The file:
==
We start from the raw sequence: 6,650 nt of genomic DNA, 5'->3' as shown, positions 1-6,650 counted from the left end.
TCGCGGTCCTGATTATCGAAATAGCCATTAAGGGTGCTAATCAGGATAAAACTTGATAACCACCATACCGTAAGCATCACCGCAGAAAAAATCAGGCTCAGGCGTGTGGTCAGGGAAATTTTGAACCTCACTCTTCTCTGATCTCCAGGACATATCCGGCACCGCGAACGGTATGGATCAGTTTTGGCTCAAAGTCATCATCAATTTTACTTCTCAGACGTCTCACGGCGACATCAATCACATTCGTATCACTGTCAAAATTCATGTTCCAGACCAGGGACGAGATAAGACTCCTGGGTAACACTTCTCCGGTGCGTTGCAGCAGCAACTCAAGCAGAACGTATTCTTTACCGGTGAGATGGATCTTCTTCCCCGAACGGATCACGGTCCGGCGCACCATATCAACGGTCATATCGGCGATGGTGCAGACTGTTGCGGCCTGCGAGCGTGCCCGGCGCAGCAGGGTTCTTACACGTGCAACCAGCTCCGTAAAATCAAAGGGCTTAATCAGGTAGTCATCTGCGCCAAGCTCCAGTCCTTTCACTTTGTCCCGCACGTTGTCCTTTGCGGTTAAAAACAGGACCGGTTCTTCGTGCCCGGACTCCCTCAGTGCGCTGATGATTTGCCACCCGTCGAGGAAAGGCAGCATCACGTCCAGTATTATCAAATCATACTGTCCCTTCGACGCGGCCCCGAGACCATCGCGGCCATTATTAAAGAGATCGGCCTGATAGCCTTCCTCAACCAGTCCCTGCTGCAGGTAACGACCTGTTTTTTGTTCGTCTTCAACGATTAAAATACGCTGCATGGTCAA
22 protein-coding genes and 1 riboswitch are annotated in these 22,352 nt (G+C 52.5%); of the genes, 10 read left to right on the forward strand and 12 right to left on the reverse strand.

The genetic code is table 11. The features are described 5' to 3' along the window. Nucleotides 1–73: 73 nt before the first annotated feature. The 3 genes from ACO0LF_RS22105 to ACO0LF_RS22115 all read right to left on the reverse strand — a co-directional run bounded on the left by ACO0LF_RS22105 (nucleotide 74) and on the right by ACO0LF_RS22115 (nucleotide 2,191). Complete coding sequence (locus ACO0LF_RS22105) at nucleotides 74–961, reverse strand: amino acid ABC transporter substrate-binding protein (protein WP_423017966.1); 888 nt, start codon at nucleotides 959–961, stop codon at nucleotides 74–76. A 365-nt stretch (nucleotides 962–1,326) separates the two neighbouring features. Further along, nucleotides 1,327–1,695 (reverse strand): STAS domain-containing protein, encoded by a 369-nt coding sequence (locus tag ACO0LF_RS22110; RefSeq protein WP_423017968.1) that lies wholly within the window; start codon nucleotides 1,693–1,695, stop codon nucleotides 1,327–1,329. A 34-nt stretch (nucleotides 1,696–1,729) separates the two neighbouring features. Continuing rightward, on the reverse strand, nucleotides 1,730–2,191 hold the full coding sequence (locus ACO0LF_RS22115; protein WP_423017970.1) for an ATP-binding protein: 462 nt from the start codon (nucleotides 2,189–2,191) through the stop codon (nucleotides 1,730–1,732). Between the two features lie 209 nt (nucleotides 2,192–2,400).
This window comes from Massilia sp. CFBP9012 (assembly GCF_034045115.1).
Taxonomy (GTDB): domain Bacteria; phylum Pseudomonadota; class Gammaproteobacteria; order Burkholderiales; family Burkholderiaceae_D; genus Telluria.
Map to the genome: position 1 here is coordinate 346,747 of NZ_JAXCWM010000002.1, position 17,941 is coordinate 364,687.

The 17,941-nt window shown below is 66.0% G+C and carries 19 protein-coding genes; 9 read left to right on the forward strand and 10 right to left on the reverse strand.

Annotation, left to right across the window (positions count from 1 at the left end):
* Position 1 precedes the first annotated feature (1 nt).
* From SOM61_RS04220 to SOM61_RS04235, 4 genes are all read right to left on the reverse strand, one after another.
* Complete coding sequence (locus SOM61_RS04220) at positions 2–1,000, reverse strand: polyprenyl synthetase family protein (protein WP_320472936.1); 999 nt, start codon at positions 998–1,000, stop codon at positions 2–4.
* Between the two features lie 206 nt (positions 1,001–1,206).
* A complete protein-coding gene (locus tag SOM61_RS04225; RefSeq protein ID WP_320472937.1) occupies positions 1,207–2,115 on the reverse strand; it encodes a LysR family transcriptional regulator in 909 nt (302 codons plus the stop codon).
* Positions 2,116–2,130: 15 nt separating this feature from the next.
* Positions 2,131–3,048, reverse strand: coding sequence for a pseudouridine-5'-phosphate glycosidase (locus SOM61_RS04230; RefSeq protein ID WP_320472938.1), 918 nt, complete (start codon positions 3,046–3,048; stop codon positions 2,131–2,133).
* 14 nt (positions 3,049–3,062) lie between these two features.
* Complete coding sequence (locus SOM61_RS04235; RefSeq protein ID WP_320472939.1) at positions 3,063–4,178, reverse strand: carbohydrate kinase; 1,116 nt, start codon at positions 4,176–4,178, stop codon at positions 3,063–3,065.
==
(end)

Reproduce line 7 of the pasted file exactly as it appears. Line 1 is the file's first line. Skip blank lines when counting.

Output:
Map to the genome: position 1 here is coordinate 346,747 of NZ_JAXCWM010000002.1, position 17,941 is coordinate 364,687.